In such complexes, each R2 is independently an organic group bound to the boron atom through a carbon atom. In certain embodiments, each R2 is independently an alkyl group, an aryl group, a cycloalkyl group, or a combination thereof (e.g., an aralkyl group, or an alkaryl group). In certain embodiments, each R2 is independently an alkyl group, a cycloalkyl group, an aralkyl group, or an alkaryl group. In certain embodiments, each R2 is independently a (C1-C20)alkyl group, a (C4-C8)cycloalkyl group, a (C6-C14)ar(C1-C10)alkyl group, or a (C1-C10)alk(C6-C14)aryl group. In certain embodiments, each R2 group is an alkyl group having 1 to 10 carbon atoms, 1 to 6 carbon atoms, or 1 to 4 carbon atoms. In certain embodiments, each R2 is independently an alkyl group or a cycloalkyl group. In certain embodiments, each R2 is independently a (C1-C20)alkyl group, a (C4-C8)cycloalkyl group. In certain embodiments, each R2 is the same in the structure Z—NHR1—B(R2)3.

Preferred R2 groups are not too electron donating such that a Lewis acid-base complex would not form. Typically, electron donating groups such as aryl groups are not as desirable as alkyl and cycloalkyl groups, although if such groups are not directly bonded to the boron atom of the triorganonoborane group, they can be used.

In certain embodiments of the triorganoborane-amine complex having the structure Z—NHR1—B(R2)3, Z is an organic group having 1 to 30 carbon atoms; R1 is H, an alkyl group, or a cycloalkyl group; and each R2 is independently an alkyl group, a cycloalkyl group, an aralkyl group, or an alkaryl group.

In certain embodiments of the triorganoborane-amine complex having the structure Z—NHR1—B(R2)3, Z is an organic group having 1 to 20 carbon atoms; R1 is H or a (C1-C6)alkyl group or a (C4-C8)cycloalkyl group; and each R2 is independently a (C1-C20)alkyl group, a (C4-C8)cycloalkyl group, a (C6-C14)ar(C1-C10)alkyl group, or a (C1-C10)alk(C6-C14)aryl group.

In certain embodiments of the triorganoborane-amine complex having the structure Z—NHR1—B(R2)3, Z is an organic group having 1 to 3 carbon atoms; R1 is H; and each R2 is independently a (C1-C6)alkyl group.

Nanoparticles

Nanoparticles of the present disclosure include an inorganic core, particularly an inorganic oxide core (e.g., zirconia, titania, silica, ceria, alumina, iron oxide, vanadia, germanium oxide, zinc oxide, antimony oxide, tin oxide, and alumina-silica). In some embodiments, the nanoparticles include silica, zirconia, or mixtures thereof. In certain embodiments of a dual part polymerizable composition comprising acidified nanoparticles (e.g., an inorganic core including acid stabilizers and/or acid groups covalently bound to the nanoparticles), the inorganic core comprises an inorganic oxide core. In such embodiments, each inorganic core independently comprises zirconia, titania, silica, ceria, alumina, iron oxide, vanadia, germanium oxide, zinc oxide, antimony oxide, tin oxide, or alumina-silica, preferably zirconia, silica, or alumina, for instance silica.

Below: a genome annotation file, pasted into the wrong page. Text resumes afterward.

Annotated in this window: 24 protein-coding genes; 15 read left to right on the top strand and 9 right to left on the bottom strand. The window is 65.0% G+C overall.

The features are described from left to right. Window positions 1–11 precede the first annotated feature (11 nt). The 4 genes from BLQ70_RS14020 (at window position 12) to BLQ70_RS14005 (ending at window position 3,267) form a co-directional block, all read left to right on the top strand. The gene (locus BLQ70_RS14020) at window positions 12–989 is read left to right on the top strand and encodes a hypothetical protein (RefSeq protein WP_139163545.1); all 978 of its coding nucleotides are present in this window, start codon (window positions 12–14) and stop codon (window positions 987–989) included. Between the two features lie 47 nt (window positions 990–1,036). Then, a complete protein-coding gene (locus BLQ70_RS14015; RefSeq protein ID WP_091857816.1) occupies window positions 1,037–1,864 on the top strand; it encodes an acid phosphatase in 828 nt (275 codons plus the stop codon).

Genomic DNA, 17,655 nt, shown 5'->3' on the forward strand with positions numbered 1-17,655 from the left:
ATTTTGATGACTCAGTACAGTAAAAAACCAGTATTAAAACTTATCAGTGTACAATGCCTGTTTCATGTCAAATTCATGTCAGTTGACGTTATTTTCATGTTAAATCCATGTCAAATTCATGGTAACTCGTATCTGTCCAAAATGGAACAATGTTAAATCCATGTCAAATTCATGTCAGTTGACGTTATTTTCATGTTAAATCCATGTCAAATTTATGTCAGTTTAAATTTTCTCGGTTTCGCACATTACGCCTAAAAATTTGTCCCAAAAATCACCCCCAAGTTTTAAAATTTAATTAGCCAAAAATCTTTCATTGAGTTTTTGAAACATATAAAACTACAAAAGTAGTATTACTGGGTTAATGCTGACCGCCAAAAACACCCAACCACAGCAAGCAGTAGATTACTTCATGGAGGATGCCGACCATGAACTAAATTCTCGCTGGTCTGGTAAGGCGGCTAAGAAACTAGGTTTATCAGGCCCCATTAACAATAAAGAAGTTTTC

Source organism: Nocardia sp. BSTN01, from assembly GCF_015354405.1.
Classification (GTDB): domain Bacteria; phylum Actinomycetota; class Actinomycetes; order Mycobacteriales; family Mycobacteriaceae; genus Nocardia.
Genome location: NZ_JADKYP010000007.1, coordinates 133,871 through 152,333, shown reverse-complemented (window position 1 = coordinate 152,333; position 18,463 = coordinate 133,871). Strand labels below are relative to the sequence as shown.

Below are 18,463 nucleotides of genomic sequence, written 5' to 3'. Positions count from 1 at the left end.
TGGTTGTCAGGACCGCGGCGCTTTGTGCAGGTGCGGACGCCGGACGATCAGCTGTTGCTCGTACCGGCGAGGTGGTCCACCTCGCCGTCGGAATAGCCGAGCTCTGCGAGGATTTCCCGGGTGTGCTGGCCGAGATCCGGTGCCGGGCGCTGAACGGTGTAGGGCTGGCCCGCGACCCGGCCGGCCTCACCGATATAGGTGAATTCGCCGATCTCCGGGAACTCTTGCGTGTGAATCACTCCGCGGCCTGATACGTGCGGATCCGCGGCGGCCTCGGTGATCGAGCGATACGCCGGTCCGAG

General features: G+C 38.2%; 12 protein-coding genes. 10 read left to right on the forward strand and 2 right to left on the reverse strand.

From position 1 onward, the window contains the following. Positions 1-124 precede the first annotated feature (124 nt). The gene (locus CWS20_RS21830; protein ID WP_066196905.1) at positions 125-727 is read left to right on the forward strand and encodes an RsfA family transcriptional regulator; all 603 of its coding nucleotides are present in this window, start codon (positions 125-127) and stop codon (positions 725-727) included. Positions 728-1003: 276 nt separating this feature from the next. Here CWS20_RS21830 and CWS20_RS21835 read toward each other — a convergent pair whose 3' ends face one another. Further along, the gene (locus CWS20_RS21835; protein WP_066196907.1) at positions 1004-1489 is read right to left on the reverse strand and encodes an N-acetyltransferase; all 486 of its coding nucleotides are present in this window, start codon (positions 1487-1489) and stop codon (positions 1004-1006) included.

The nanoparticle can include an oxide of a non-metal, an oxide of a metal, or combinations thereof. An oxide of a non-metal includes an oxide of, for example, silicon or germanium. An oxide of a metal includes an oxide of, for example, iron, titanium, cerium, vanadium, antimony, tin, aluminum, or zirconium.

The nanoparticle can have an average particle size of no greater than 100 nanometers (nm), no greater than 75 nanometers, no greater than 50 nanometers, no greater than 25 nanometers, no greater than 20 nanometers, no greater than 15 nanometers, or no greater than 10 nanometers. The nanoparticle can have an average particle size of at least 1 nanometer, at least 5 nanometers, at least 15 nanometers, at least 20 nanometers, at least 25 nanometers, at least 50 nanometers, or at least 75 nanometers.

Various nanoparticles are commercially available. Commercial sources of nanoparticles are available from Nyacol Co. (Ashland, Mass.), Solvay-Rhodia (Lyon, France), and Nalco Co. (Naperville, Ill.). Nanoparticles can also be made using techniques known in the art. For example, zirconia nanoparticles can be prepared using hydrothermal technology as described, for example, in PCT Publication No. WO 2009/085926 (Kolb et al.).

Preferably, the inorganic (non-surface-modified) nanoparticles can be silica nanoparticles that are provided in an aqueous or in a water/organic solvent mixture having an average particle diameter of 40 nanometers or less, preferably 20 nanometers or less, and more preferably 10 nanometers or less. The average particle size may be determined using transmission electron microscopy.

In some embodiments, the (non-surface-modified) nanoparticles may be in the form of a colloidal dispersion. Colloidal silica nanoparticles in aqueous media are well known in the art and available commercially. Silica sols in water or water-alcohol solutions are available commercially under such trade names as LUDOX (available from Sigma-Aldrich Corp., St. Louis, Mo.), NYACOL (available from Nyacol Co., Ashland, Mass.), and NALCO (available from Nalco Co., Naperville, Ill.).